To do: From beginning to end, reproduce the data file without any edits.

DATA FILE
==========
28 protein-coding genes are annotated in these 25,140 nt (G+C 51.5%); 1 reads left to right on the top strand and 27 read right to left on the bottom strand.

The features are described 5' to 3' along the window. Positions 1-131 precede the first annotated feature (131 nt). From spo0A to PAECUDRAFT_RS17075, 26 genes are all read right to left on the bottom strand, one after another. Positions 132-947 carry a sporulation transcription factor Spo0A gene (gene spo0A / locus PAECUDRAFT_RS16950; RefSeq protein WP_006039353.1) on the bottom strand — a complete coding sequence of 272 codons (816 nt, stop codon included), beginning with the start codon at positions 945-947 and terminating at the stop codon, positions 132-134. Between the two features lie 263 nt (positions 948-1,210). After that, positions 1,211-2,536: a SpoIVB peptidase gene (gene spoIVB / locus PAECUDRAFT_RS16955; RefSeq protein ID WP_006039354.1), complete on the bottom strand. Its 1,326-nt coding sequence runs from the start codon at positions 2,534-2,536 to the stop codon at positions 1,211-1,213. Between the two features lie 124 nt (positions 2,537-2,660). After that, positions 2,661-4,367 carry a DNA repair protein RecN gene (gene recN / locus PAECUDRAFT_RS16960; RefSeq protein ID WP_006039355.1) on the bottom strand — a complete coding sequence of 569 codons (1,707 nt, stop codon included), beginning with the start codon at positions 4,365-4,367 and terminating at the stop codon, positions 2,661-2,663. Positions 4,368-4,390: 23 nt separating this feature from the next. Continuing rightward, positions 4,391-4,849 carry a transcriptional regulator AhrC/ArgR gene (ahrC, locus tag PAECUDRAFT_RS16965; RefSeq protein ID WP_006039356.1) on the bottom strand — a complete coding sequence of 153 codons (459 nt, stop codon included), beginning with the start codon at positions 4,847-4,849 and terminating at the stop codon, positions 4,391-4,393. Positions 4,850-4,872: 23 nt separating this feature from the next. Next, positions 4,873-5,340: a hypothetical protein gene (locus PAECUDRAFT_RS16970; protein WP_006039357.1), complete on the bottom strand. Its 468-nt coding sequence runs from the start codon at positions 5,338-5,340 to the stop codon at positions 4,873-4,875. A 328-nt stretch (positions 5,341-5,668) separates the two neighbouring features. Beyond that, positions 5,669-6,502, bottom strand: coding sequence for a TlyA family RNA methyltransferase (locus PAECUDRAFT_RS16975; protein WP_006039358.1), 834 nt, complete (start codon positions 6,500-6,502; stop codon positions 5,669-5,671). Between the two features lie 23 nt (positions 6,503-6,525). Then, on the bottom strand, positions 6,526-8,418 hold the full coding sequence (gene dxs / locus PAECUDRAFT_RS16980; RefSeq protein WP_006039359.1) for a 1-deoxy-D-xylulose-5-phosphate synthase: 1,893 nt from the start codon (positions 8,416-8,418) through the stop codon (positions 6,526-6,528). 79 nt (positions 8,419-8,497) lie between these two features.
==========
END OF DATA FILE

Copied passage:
28 protein-coding genes are annotated in these 25,140 nt (G+C 51.5%); 1 reads left to right on the top strand and 27 read right to left on the bottom strand.

The features are described 5' to 3' along the window. Positions 1-131 precede the first annotated feature (131 nt). From spo0A to PAECUDRAFT_RS17075, 26 genes are all read right to left on the bottom strand, one after another. Positions 132-947 carry a sporulation transcription factor Spo0A gene (gene spo0A / locus PAECUDRAFT_RS16950; RefSeq protein WP_006039353.1) on the bottom strand — a complete coding sequence of 272 codons (816 nt, stop codon included), beginning with the start codon at positions 945-947 and terminating at the stop codon, positions 132-134. Between the two features lie 263 nt (positions 948-1,210). After that, positions 1,211-2,536: a SpoIVB peptidase gene (gene spoIVB / locus PAECUDRAFT_RS16955; RefSeq protein ID WP_006039354.1), complete on the bottom strand. Its 1,326-nt coding sequence runs from the start codon at positions 2,534-2,536 to the stop codon at positions 1,211-1,213. Between the two features lie 124 nt (positions 2,537-2,660). After that, positions 2,661-4,367 carry a DNA repair protein RecN gene (gene recN / locus PAECUDRAFT_RS16960; RefSeq protein ID WP_006039355.1) on the bottom strand — a complete coding sequence of 569 codons (1,707 nt, stop codon included), beginning with the start codon at positions 4,365-4,367 and terminating at the stop codon, positions 2,661-2,663. Positions 4,368-4,390: 23 nt separating this feature from the next. Continuing rightward, positions 4,391-4,849 carry a transcriptional regulator AhrC/ArgR gene (ahrC, locus tag PAECUDRAFT_RS16965; RefSeq protein ID WP_006039356.1) on the bottom strand — a complete coding sequence of 153 codons (459 nt, stop codon included), beginning with the start codon at positions 4,847-4,849 and terminating at the stop codon, positions 4,391-4,393. Positions 4,850-4,872: 23 nt separating this feature from the next. Next, positions 4,873-5,340: a hypothetical protein gene (locus PAECUDRAFT_RS16970; protein WP_006039357.1), complete on the bottom strand. Its 468-nt coding sequence runs from the start codon at positions 5,338-5,340 to the stop codon at positions 4,873-4,875. A 328-nt stretch (positions 5,341-5,668) separates the two neighbouring features. Beyond that, positions 5,669-6,502, bottom strand: coding sequence for a TlyA family RNA methyltransferase (locus PAECUDRAFT_RS16975; protein WP_006039358.1), 834 nt, complete (start codon positions 6,500-6,502; stop codon positions 5,669-5,671). Between the two features lie 23 nt (positions 6,503-6,525). Then, on the bottom strand, positions 6,526-8,418 hold the full coding sequence (gene dxs / locus PAECUDRAFT_RS16980; RefSeq protein WP_006039359.1) for a 1-deoxy-D-xylulose-5-phosphate synthase: 1,893 nt from the start codon (positions 8,416-8,418) through the stop codon (positions 6,526-6,528). 79 nt (positions 8,419-8,497) lie between these two features.